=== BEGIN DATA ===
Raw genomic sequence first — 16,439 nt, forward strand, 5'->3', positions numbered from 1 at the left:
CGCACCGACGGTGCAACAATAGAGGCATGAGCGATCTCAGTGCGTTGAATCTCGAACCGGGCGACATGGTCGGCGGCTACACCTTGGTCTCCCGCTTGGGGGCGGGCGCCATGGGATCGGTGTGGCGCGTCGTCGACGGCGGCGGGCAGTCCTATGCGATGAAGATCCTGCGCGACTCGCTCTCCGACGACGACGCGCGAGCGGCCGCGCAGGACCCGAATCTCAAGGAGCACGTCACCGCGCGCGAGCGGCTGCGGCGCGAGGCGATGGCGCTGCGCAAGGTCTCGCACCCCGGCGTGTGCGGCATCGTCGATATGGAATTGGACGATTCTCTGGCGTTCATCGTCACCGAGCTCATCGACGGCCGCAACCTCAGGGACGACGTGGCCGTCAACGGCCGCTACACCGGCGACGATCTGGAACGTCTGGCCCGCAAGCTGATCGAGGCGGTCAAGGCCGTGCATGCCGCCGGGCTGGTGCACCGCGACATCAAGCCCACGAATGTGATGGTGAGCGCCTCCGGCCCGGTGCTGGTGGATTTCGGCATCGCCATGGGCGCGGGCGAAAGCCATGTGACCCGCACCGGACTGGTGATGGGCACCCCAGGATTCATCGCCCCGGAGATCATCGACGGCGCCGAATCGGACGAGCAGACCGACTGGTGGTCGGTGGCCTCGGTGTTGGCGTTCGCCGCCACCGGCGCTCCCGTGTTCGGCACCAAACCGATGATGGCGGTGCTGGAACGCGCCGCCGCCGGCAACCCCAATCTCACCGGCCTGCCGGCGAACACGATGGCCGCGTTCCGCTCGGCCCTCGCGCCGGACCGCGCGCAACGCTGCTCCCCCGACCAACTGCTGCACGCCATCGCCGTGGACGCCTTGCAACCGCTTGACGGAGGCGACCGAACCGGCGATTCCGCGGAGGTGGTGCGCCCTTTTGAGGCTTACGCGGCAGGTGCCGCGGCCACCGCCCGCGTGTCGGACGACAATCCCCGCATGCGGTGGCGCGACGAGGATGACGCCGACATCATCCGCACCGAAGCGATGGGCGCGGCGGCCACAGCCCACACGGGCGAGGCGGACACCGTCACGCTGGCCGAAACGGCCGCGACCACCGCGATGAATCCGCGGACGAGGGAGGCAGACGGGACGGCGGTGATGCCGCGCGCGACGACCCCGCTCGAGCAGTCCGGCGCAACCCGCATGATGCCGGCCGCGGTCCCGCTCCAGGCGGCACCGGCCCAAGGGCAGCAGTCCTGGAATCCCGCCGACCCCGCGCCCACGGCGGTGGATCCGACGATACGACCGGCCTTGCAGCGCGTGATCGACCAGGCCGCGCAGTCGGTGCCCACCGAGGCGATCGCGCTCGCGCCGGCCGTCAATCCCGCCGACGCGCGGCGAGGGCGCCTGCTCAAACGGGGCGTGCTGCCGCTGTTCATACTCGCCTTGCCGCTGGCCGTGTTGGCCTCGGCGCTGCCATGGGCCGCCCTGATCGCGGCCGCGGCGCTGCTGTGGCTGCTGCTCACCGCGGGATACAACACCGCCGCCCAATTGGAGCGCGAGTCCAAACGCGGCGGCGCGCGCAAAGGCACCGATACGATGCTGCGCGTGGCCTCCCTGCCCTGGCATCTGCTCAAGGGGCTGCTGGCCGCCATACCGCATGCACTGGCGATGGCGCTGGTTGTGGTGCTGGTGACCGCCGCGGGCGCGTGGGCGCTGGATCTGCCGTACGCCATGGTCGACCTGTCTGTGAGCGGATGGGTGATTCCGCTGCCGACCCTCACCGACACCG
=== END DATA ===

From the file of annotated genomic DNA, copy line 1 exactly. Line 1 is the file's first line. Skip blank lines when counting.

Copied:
Raw genomic sequence first — 16,439 nt, forward strand, 5'->3', positions numbered from 1 at the left: